Ampara District is known as the "rice bowl of the country" which produces 15% of the national paddy production.
Ampara is predominantly an agricultural area falls in the dry zone. It has nearly 135,000 ha of potentially cultivable land of which around 70,000 ha is under paddy cultivation. Paddy cultivation is the main livelihood of more than 45% of the working population of the District and a further 30% are indirectly involved in paddy cultivation and related activities. With the help of rain water, major irrigation facilities such as Senanayake Samudra and several other medium and minor tanks, Ampara farmers are able to cultivate paddy during both Maha and Yala seasons. Maha Season falls during “North-east monsoon” from September to March and Yala season is effective from May to end of August. Although paddy fields are scattered in several parts of the district, it is highly concentrated on the coastal line and adjacent divisions such as Panama, Pottuvil, Thirukovil, Akkaraipattu, Addalaichenai, Ninthavur, Sammanthurai and Navithanveli. Irakamam, Damana and Uhana are some other interior divisions popular for paddy cultivation.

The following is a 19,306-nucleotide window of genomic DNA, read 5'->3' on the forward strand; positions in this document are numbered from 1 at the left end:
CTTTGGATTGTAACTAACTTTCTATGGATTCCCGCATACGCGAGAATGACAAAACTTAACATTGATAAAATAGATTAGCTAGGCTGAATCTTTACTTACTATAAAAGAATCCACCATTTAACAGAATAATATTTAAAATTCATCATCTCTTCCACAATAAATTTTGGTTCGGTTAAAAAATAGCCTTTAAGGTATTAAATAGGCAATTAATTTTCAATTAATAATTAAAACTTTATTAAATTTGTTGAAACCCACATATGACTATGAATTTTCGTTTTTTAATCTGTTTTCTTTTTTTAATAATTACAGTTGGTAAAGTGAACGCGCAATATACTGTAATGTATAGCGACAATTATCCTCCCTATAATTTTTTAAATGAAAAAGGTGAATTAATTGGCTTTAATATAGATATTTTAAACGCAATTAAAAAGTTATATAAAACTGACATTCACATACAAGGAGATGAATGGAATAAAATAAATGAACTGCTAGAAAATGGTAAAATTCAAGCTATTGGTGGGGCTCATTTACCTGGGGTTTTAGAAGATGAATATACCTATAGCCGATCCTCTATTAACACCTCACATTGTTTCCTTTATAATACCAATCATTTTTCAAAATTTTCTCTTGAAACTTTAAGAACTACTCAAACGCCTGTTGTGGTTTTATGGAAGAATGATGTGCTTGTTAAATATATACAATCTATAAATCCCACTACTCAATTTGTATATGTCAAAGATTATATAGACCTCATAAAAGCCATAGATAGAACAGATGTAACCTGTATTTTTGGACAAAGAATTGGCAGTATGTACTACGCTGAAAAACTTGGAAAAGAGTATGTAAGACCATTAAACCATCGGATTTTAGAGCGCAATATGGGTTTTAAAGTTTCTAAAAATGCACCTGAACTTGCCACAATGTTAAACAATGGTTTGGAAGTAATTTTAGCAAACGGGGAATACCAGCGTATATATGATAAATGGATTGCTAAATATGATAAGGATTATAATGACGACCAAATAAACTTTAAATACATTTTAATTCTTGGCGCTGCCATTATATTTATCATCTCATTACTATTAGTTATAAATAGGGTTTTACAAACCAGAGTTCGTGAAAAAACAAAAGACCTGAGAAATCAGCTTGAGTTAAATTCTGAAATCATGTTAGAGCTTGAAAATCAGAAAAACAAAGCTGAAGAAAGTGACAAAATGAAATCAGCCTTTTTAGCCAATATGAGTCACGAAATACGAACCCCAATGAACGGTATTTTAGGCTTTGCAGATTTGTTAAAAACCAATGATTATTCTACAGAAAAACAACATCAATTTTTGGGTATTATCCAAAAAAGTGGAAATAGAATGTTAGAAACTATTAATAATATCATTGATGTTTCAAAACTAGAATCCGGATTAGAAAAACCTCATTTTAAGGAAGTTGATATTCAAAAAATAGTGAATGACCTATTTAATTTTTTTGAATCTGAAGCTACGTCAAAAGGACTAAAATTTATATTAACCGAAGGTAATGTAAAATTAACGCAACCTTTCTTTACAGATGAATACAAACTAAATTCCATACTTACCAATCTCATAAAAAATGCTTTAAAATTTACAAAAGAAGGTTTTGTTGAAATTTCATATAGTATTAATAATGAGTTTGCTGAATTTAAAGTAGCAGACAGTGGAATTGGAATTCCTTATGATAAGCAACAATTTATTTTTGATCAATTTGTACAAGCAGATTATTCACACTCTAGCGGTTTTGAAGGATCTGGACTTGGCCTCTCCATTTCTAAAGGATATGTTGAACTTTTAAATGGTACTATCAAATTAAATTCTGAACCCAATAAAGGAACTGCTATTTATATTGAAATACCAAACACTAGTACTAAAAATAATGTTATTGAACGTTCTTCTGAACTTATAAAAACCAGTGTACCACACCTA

The influence of machinery such as tractor, combined harvester etc., have pushed the farmers away from traditional cultivation and harvesting methods. However, in certain areas, farmers do continue their traditional methods of cultivation.
Majority of the farmers in Ampara cultivates "red samba" or "white samba" varieties which have a life cycle of 3.5 months. When the entire paddy field is cultivated and the plant becomes about one month old, it will look like green carpet everywhere! From Panama to Kalmunai, you can have a long drive on coastal line through the paddy fields on both sides. Viewing paddy fields in the early morning hours with the sun rise where farmers are busy in their paddy fields, would be breathtaking moments in your life.
If you can have a walk through the paddy fields or cycle through paddy fields it will definitely be more fun.